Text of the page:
Whether it’s quickly taking routine measurements or testing and analyzing products and equipment without damaging them, nuclear technology has many industrial uses.
A nuclear gauge is a device used in several construction and industrial applications to perform routine measurements quickly. The device consists of a radioactive source and detector to measure the radiation that interacts with the item being measured. When an item is placed between the source and the detector, the difference in radiation picked up by the detector can provide useful information about the item, such as its thickness, density or chemical makeup.
There are two main types of nuclear gauges.
- Fixed gauges are permanently mounted in place to analyze an industrial process. For example, they may give a continuous reading of how full a pipeline is, the density of material passing through it or the thickness of products on a conveyor belt.
- Portable nuclear gauges can be used to analyze the walls of holes that have been dug into the ground to identify mineral deposits, or to search for underground caves or other formations that could make a building site unstable.
Workplaces that use nuclear gauges in Canada do so with operating licences from the Canadian Nuclear Safety Commission, which sets strict health and safety regulations. Workers are monitored for radiation exposure from these devices and are consistently found to be among Canada’s least-exposed users of occupational radiation sources, receiving additional radiation doses far less than the average background levels.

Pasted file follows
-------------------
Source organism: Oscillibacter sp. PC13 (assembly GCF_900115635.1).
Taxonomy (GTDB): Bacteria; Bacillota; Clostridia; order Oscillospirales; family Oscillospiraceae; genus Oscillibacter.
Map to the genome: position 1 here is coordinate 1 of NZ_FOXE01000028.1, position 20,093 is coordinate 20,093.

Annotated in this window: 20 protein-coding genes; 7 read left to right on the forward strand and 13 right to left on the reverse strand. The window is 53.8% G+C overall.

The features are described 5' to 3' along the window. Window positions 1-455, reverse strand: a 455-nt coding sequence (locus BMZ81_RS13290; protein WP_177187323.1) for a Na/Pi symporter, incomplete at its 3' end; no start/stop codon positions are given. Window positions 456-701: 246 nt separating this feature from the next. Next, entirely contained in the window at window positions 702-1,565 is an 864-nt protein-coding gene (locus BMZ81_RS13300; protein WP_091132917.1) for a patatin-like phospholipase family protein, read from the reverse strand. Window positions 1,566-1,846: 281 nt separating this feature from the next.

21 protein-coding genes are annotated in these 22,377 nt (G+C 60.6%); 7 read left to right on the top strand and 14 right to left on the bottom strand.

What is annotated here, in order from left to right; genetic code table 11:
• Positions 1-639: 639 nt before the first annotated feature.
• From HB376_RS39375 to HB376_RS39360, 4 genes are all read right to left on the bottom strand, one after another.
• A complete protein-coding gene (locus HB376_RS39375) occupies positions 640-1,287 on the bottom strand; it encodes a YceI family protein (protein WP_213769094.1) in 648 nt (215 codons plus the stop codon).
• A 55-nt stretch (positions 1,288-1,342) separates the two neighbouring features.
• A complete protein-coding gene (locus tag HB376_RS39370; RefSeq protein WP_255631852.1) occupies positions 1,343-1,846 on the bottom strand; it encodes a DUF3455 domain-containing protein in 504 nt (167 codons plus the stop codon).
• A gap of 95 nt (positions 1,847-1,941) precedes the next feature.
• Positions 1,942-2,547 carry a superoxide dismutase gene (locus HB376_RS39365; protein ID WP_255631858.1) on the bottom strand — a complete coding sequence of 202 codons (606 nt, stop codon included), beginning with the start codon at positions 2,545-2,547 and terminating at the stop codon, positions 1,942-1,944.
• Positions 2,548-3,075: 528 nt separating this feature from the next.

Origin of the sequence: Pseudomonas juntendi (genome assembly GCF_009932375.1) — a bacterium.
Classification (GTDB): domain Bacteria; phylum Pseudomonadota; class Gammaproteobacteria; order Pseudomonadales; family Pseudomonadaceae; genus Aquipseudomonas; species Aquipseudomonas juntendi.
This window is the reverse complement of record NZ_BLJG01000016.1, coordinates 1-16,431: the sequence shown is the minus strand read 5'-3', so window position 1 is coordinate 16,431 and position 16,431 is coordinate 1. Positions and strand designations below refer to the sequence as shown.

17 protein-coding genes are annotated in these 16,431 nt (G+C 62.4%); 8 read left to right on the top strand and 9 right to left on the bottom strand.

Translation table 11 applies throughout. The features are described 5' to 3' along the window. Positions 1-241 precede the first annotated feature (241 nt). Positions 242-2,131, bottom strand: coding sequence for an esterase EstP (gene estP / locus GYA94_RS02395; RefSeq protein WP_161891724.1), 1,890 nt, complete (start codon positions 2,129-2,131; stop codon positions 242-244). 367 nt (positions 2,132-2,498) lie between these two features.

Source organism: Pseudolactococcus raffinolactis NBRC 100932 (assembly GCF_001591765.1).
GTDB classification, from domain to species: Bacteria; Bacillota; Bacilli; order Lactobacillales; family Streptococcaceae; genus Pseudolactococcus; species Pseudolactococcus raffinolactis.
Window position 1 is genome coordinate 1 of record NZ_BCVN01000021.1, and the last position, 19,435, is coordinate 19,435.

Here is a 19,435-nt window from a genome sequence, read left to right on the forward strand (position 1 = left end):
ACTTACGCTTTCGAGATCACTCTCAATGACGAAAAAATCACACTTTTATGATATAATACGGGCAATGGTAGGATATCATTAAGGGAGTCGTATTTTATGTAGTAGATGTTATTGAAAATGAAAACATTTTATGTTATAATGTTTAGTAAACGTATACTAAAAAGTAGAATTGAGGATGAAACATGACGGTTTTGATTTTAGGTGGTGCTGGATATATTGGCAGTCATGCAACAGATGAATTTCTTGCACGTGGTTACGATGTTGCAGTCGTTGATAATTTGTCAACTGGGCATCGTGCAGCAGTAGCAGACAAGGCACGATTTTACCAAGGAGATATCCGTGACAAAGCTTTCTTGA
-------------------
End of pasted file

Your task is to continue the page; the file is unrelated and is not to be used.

How do you find out how strong the ice is on a frozen lake? That’s easy if you’re willing to break it. This is the problem many industries face: the need to test or analyze products and equipment without damaging them.
There are several techniques of nondestructive testing (NDT). Two of the most common ones rely on radiation and nuclear substances.
- Industrial radiography is a portable way to verify the quality of welds during the construction and inspection of pipelines, pressurized vessels and important structural supports. It is also used for locating materials embedded inside others, such as a water or electrical conduit running through concrete. This is performed using a radiographic camera. This is a heavily shielded device that, instead of light, uses radiation from a gamma source such as cobalt-60 or iridium-192. The image can be analyzed to assess the quality of the weld, determining whether the object is safe to use.
- Neutron radiography uses a source of neutron radiation instead of gamma radiation. Portable sources for neutrons exist, but neutron radiography is usually performed at nuclear research reactors, such as the McMaster Nuclear Reactor in Hamilton, Ontario.
Neutrons interact better with organic material and water than gamma rays do, so neutron radiography is more effective at detecting corrosion and moisture-based damage. This technique is also used to verify the integrity of aircraft components, making flights safer.